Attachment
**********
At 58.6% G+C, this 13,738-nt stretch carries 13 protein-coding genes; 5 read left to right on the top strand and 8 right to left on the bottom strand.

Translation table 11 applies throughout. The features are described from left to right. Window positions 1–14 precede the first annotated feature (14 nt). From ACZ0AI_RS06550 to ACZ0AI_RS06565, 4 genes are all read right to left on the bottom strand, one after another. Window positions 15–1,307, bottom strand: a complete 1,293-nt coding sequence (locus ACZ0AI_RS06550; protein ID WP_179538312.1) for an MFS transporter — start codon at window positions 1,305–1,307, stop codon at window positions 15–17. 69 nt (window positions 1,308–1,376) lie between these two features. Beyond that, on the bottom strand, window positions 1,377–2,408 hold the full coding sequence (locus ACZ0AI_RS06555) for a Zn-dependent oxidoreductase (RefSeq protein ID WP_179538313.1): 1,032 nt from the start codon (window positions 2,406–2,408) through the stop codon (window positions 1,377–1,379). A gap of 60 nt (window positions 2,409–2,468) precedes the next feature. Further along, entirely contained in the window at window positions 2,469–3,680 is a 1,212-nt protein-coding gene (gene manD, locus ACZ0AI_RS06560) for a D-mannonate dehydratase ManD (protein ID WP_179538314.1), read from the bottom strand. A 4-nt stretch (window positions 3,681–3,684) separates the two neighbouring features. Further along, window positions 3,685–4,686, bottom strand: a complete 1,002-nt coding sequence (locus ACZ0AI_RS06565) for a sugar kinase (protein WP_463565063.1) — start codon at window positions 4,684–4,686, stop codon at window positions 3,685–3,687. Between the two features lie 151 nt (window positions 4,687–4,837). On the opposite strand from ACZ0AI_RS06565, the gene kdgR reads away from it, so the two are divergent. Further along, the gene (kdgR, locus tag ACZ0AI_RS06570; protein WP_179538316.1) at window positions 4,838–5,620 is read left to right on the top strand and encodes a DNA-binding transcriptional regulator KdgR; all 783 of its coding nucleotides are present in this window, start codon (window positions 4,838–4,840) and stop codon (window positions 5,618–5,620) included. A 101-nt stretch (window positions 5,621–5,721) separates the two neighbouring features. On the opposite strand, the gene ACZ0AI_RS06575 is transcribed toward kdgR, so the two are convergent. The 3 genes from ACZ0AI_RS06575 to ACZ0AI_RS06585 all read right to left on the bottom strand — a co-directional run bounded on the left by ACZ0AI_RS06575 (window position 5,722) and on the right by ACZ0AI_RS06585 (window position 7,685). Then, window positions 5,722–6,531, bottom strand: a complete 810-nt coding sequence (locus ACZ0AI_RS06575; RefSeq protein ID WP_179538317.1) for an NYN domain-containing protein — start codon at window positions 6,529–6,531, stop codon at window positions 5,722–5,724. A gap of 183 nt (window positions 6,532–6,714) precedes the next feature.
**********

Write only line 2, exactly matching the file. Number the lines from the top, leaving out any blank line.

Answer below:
Translation table 11 applies throughout. The features are described from left to right. Window positions 1–14 precede the first annotated feature (14 nt). From ACZ0AI_RS06550 to ACZ0AI_RS06565, 4 genes are all read right to left on the bottom strand, one after another. Window positions 15–1,307, bottom strand: a complete 1,293-nt coding sequence (locus ACZ0AI_RS06550; protein ID WP_179538312.1) for an MFS transporter — start codon at window positions 1,305–1,307, stop codon at window positions 15–17. 69 nt (window positions 1,308–1,376) lie between these two features. Beyond that, on the bottom strand, window positions 1,377–2,408 hold the full coding sequence (locus ACZ0AI_RS06555) for a Zn-dependent oxidoreductase (RefSeq protein ID WP_179538313.1): 1,032 nt from the start codon (window positions 2,406–2,408) through the stop codon (window positions 1,377–1,379). A gap of 60 nt (window positions 2,409–2,468) precedes the next feature. Further along, entirely contained in the window at window positions 2,469–3,680 is a 1,212-nt protein-coding gene (gene manD, locus ACZ0AI_RS06560) for a D-mannonate dehydratase ManD (protein ID WP_179538314.1), read from the bottom strand. A 4-nt stretch (window positions 3,681–3,684) separates the two neighbouring features. Further along, window positions 3,685–4,686, bottom strand: a complete 1,002-nt coding sequence (locus ACZ0AI_RS06565) for a sugar kinase (protein WP_463565063.1) — start codon at window positions 4,684–4,686, stop codon at window positions 3,685–3,687. Between the two features lie 151 nt (window positions 4,687–4,837). On the opposite strand from ACZ0AI_RS06565, the gene kdgR reads away from it, so the two are divergent. Further along, the gene (kdgR, locus tag ACZ0AI_RS06570; protein WP_179538316.1) at window positions 4,838–5,620 is read left to right on the top strand and encodes a DNA-binding transcriptional regulator KdgR; all 783 of its coding nucleotides are present in this window, start codon (window positions 4,838–4,840) and stop codon (window positions 5,618–5,620) included. A 101-nt stretch (window positions 5,621–5,721) separates the two neighbouring features. On the opposite strand, the gene ACZ0AI_RS06575 is transcribed toward kdgR, so the two are convergent. The 3 genes from ACZ0AI_RS06575 to ACZ0AI_RS06585 all read right to left on the bottom strand — a co-directional run bounded on the left by ACZ0AI_RS06575 (window position 5,722) and on the right by ACZ0AI_RS06585 (window position 7,685). Then, window positions 5,722–6,531, bottom strand: a complete 810-nt coding sequence (locus ACZ0AI_RS06575; RefSeq protein ID WP_179538317.1) for an NYN domain-containing protein — start codon at window positions 6,529–6,531, stop codon at window positions 5,722–5,724. A gap of 183 nt (window positions 6,532–6,714) precedes the next feature.